A Life Told In Bone And Stone

Dr. Gary Heathcote sent me a link to his report on the Taotao Tagga’, the remains of a Chamorro male on display at the CNMI Museum of History and Culture. He lived on Tinian in the 16th century, during the end of the latte stone period and the beginning of the Spanish conquest of the islands.

Dr. Heathcote examined the skeletal remains are draws some conclusions about his life and occupation. In a word, Taotao Tagga’ was very robust, showing telltale signs of a lifetime spent quarrying and transporting heavy stone. He was gravely wounded earlier in his youth, but survived and lived a relatively long and healthy life.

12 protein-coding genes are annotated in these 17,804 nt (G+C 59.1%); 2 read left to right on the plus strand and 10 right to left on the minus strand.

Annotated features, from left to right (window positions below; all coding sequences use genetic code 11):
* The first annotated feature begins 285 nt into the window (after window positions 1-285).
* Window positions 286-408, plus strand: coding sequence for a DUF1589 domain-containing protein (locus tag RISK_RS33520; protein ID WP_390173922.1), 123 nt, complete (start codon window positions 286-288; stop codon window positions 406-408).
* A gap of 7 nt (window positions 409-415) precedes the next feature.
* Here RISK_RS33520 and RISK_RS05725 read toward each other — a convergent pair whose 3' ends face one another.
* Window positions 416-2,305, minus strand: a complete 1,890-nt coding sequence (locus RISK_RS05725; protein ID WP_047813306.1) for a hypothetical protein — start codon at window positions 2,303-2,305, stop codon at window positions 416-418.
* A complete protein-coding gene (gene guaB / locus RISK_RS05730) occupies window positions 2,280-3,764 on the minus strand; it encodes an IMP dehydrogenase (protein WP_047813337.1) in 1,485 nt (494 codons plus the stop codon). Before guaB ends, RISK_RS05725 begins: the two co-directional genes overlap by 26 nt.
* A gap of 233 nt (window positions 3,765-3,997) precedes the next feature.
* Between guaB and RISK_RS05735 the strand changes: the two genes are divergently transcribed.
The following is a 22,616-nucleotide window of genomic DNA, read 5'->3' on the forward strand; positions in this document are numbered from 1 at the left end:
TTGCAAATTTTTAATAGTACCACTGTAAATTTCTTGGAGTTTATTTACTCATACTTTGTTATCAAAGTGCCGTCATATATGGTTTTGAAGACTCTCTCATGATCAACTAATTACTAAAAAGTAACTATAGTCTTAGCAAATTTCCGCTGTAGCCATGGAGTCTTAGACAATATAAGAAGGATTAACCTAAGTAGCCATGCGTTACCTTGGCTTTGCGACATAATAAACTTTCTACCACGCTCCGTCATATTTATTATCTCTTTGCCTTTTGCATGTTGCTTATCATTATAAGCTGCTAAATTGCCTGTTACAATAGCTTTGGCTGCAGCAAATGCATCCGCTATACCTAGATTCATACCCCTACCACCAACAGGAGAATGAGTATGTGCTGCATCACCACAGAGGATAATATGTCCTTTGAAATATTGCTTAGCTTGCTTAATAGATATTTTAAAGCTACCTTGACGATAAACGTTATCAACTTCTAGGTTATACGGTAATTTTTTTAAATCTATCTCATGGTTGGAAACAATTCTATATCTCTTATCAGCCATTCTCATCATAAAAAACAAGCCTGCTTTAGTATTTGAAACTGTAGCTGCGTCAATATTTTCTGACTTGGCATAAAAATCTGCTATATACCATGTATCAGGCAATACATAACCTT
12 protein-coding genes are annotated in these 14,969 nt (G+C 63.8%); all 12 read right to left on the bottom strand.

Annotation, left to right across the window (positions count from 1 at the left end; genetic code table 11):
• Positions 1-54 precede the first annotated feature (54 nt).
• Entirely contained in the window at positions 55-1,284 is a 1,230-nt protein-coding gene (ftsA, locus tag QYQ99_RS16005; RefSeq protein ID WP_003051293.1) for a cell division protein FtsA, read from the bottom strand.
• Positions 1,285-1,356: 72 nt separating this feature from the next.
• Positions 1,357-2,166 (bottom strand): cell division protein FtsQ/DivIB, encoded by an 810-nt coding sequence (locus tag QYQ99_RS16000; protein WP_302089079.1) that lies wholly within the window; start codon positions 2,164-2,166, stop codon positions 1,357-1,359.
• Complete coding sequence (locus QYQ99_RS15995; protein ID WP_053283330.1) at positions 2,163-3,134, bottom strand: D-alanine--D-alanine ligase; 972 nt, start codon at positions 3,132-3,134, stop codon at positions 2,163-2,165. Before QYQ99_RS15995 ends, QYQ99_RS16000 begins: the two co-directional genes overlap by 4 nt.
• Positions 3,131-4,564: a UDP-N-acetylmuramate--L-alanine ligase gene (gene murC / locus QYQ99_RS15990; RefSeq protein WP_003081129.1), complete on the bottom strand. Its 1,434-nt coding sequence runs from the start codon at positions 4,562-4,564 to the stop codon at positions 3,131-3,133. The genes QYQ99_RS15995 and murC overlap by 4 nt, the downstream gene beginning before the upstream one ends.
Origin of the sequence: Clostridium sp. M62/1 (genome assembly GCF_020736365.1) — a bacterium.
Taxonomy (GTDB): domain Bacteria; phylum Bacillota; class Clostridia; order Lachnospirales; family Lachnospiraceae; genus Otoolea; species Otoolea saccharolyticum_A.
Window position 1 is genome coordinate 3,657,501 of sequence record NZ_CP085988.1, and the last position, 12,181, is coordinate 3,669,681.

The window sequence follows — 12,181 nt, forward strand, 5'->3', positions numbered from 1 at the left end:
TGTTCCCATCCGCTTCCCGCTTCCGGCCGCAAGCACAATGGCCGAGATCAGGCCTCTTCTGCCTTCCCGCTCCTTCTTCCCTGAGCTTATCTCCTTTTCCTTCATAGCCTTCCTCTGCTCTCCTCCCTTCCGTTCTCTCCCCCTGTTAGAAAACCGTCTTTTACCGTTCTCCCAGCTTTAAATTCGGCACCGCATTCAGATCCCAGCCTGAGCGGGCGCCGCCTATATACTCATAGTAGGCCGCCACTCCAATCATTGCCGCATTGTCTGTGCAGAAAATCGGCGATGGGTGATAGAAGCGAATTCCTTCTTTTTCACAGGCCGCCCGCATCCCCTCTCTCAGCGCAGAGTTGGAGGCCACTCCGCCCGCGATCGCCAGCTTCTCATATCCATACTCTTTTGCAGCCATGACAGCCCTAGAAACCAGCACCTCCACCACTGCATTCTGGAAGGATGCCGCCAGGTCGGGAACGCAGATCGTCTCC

It is a very interesting report, and Dr. Heathcote concludes with some remarks on Guam’s failure to create a museum of similar caliber with the CNMI’s. He has a valid point, which could be extended to the library and schools. It seems as though the civic will to create and fund these bastions of community does not exist on Guam. The museum is in cardboard boxes in a warehouse, the library is in a state of disrepair and the school system is just a complete mess. The cohesive bonds that create a polity are frayed on this island, but this is vital stuff, the very lifeblood of a society. I know it is hard to see the value in these things when the power grid is fragile, villages go without water and there aren’t enough cops on the street, but things like museums, libraries and schools represent an investment in the future. It’s robbing Peter to pay Paul to neglect them during these tough times.

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